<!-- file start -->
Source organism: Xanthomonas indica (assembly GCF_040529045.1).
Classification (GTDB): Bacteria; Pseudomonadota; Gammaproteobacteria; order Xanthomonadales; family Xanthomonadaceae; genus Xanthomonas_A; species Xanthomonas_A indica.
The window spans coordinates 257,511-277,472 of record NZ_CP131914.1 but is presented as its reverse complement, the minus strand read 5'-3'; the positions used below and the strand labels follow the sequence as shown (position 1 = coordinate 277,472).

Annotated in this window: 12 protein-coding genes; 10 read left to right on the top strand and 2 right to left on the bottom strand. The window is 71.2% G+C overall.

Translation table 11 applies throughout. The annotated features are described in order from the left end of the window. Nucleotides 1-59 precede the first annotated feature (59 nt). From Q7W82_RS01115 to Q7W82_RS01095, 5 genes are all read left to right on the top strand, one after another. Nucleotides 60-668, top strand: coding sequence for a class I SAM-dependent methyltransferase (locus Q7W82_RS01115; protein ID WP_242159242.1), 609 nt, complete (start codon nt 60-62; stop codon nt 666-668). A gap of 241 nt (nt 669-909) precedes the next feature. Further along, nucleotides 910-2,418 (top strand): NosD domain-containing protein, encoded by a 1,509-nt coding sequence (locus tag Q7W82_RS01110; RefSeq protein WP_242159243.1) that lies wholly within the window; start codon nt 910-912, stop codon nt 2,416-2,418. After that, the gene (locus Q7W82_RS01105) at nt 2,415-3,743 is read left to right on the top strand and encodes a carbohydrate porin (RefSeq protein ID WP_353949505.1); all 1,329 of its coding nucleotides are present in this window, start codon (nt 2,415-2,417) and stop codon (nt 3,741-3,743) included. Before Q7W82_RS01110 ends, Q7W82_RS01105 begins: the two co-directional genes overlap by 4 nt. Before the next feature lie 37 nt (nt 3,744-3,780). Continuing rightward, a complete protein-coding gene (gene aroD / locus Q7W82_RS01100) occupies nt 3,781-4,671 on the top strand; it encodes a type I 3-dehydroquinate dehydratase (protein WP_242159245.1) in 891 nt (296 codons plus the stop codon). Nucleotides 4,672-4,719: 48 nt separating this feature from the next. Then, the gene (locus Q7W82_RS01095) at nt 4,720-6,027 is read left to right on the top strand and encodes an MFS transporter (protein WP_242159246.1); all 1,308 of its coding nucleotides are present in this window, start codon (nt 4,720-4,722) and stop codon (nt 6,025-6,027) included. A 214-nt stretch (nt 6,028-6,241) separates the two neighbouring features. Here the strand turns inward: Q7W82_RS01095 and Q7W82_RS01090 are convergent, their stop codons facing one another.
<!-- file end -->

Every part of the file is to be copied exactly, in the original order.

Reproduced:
Source organism: Xanthomonas indica (assembly GCF_040529045.1).
Classification (GTDB): Bacteria; Pseudomonadota; Gammaproteobacteria; order Xanthomonadales; family Xanthomonadaceae; genus Xanthomonas_A; species Xanthomonas_A indica.
The window spans coordinates 257,511-277,472 of record NZ_CP131914.1 but is presented as its reverse complement, the minus strand read 5'-3'; the positions used below and the strand labels follow the sequence as shown (position 1 = coordinate 277,472).

Annotated in this window: 12 protein-coding genes; 10 read left to right on the top strand and 2 right to left on the bottom strand. The window is 71.2% G+C overall.

Translation table 11 applies throughout. The annotated features are described in order from the left end of the window. Nucleotides 1-59 precede the first annotated feature (59 nt). From Q7W82_RS01115 to Q7W82_RS01095, 5 genes are all read left to right on the top strand, one after another. Nucleotides 60-668, top strand: coding sequence for a class I SAM-dependent methyltransferase (locus Q7W82_RS01115; protein ID WP_242159242.1), 609 nt, complete (start codon nt 60-62; stop codon nt 666-668). A gap of 241 nt (nt 669-909) precedes the next feature. Further along, nucleotides 910-2,418 (top strand): NosD domain-containing protein, encoded by a 1,509-nt coding sequence (locus tag Q7W82_RS01110; RefSeq protein WP_242159243.1) that lies wholly within the window; start codon nt 910-912, stop codon nt 2,416-2,418. After that, the gene (locus Q7W82_RS01105) at nt 2,415-3,743 is read left to right on the top strand and encodes a carbohydrate porin (RefSeq protein ID WP_353949505.1); all 1,329 of its coding nucleotides are present in this window, start codon (nt 2,415-2,417) and stop codon (nt 3,741-3,743) included. Before Q7W82_RS01110 ends, Q7W82_RS01105 begins: the two co-directional genes overlap by 4 nt. Before the next feature lie 37 nt (nt 3,744-3,780). Continuing rightward, a complete protein-coding gene (gene aroD / locus Q7W82_RS01100) occupies nt 3,781-4,671 on the top strand; it encodes a type I 3-dehydroquinate dehydratase (protein WP_242159245.1) in 891 nt (296 codons plus the stop codon). Nucleotides 4,672-4,719: 48 nt separating this feature from the next. Then, the gene (locus Q7W82_RS01095) at nt 4,720-6,027 is read left to right on the top strand and encodes an MFS transporter (protein WP_242159246.1); all 1,308 of its coding nucleotides are present in this window, start codon (nt 4,720-4,722) and stop codon (nt 6,025-6,027) included. A 214-nt stretch (nt 6,028-6,241) separates the two neighbouring features. Here the strand turns inward: Q7W82_RS01095 and Q7W82_RS01090 are convergent, their stop codons facing one another.